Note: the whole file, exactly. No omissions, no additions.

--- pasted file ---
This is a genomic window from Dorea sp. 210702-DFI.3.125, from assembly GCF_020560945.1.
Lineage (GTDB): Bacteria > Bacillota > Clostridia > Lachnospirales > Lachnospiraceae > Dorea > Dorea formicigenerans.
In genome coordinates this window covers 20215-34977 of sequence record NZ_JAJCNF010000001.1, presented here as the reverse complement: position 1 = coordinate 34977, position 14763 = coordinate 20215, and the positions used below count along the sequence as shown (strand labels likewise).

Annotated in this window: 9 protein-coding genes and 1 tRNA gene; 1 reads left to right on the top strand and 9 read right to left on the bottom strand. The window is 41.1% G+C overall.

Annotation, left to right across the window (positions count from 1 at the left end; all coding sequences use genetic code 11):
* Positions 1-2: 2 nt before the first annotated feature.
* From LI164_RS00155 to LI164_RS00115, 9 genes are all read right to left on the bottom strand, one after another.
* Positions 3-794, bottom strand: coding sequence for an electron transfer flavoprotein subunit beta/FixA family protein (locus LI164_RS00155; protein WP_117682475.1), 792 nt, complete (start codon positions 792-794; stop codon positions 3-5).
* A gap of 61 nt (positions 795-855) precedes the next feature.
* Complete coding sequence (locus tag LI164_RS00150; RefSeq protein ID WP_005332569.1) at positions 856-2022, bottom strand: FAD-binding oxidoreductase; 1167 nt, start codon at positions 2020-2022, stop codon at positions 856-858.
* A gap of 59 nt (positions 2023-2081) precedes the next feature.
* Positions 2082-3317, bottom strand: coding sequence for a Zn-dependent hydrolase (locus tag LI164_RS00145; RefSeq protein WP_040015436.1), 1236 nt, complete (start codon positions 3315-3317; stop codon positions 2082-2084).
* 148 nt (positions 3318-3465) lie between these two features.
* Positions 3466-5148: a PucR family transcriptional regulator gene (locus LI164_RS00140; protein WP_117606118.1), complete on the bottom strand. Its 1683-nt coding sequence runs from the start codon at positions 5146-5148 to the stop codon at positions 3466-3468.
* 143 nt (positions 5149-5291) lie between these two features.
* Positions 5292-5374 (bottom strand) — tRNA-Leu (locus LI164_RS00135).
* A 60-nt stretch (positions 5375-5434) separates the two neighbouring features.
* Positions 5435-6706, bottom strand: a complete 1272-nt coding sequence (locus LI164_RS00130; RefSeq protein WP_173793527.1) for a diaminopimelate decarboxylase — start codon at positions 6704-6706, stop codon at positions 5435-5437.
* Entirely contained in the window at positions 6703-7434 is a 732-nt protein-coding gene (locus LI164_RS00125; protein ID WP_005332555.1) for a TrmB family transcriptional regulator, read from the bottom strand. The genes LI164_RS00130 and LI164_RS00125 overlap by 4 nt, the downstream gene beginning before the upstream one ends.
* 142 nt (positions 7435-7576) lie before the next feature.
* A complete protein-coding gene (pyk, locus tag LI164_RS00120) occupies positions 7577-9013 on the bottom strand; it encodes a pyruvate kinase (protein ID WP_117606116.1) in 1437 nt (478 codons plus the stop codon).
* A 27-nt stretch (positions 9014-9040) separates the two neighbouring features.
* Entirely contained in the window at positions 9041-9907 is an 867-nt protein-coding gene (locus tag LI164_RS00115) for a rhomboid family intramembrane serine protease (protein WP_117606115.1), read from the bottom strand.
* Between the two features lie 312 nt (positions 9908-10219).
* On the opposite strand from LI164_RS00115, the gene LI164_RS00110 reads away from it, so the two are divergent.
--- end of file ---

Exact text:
This is a genomic window from Dorea sp. 210702-DFI.3.125, from assembly GCF_020560945.1.
Lineage (GTDB): Bacteria > Bacillota > Clostridia > Lachnospirales > Lachnospiraceae > Dorea > Dorea formicigenerans.
In genome coordinates this window covers 20215-34977 of sequence record NZ_JAJCNF010000001.1, presented here as the reverse complement: position 1 = coordinate 34977, position 14763 = coordinate 20215, and the positions used below count along the sequence as shown (strand labels likewise).

Annotated in this window: 9 protein-coding genes and 1 tRNA gene; 1 reads left to right on the top strand and 9 read right to left on the bottom strand. The window is 41.1% G+C overall.

Annotation, left to right across the window (positions count from 1 at the left end; all coding sequences use genetic code 11):
* Positions 1-2: 2 nt before the first annotated feature.
* From LI164_RS00155 to LI164_RS00115, 9 genes are all read right to left on the bottom strand, one after another.
* Positions 3-794, bottom strand: coding sequence for an electron transfer flavoprotein subunit beta/FixA family protein (locus LI164_RS00155; protein WP_117682475.1), 792 nt, complete (start codon positions 792-794; stop codon positions 3-5).
* A gap of 61 nt (positions 795-855) precedes the next feature.
* Complete coding sequence (locus tag LI164_RS00150; RefSeq protein ID WP_005332569.1) at positions 856-2022, bottom strand: FAD-binding oxidoreductase; 1167 nt, start codon at positions 2020-2022, stop codon at positions 856-858.
* A gap of 59 nt (positions 2023-2081) precedes the next feature.
* Positions 2082-3317, bottom strand: coding sequence for a Zn-dependent hydrolase (locus tag LI164_RS00145; RefSeq protein WP_040015436.1), 1236 nt, complete (start codon positions 3315-3317; stop codon positions 2082-2084).
* 148 nt (positions 3318-3465) lie between these two features.
* Positions 3466-5148: a PucR family transcriptional regulator gene (locus LI164_RS00140; protein WP_117606118.1), complete on the bottom strand. Its 1683-nt coding sequence runs from the start codon at positions 5146-5148 to the stop codon at positions 3466-3468.
* 143 nt (positions 5149-5291) lie between these two features.
* Positions 5292-5374 (bottom strand) — tRNA-Leu (locus LI164_RS00135).
* A 60-nt stretch (positions 5375-5434) separates the two neighbouring features.
* Positions 5435-6706, bottom strand: a complete 1272-nt coding sequence (locus LI164_RS00130; RefSeq protein WP_173793527.1) for a diaminopimelate decarboxylase — start codon at positions 6704-6706, stop codon at positions 5435-5437.
* Entirely contained in the window at positions 6703-7434 is a 732-nt protein-coding gene (locus LI164_RS00125; protein ID WP_005332555.1) for a TrmB family transcriptional regulator, read from the bottom strand. The genes LI164_RS00130 and LI164_RS00125 overlap by 4 nt, the downstream gene beginning before the upstream one ends.
* 142 nt (positions 7435-7576) lie before the next feature.
* A complete protein-coding gene (pyk, locus tag LI164_RS00120) occupies positions 7577-9013 on the bottom strand; it encodes a pyruvate kinase (protein ID WP_117606116.1) in 1437 nt (478 codons plus the stop codon).
* A 27-nt stretch (positions 9014-9040) separates the two neighbouring features.
* Entirely contained in the window at positions 9041-9907 is an 867-nt protein-coding gene (locus tag LI164_RS00115) for a rhomboid family intramembrane serine protease (protein WP_117606115.1), read from the bottom strand.
* Between the two features lie 312 nt (positions 9908-10219).
* On the opposite strand from LI164_RS00115, the gene LI164_RS00110 reads away from it, so the two are divergent.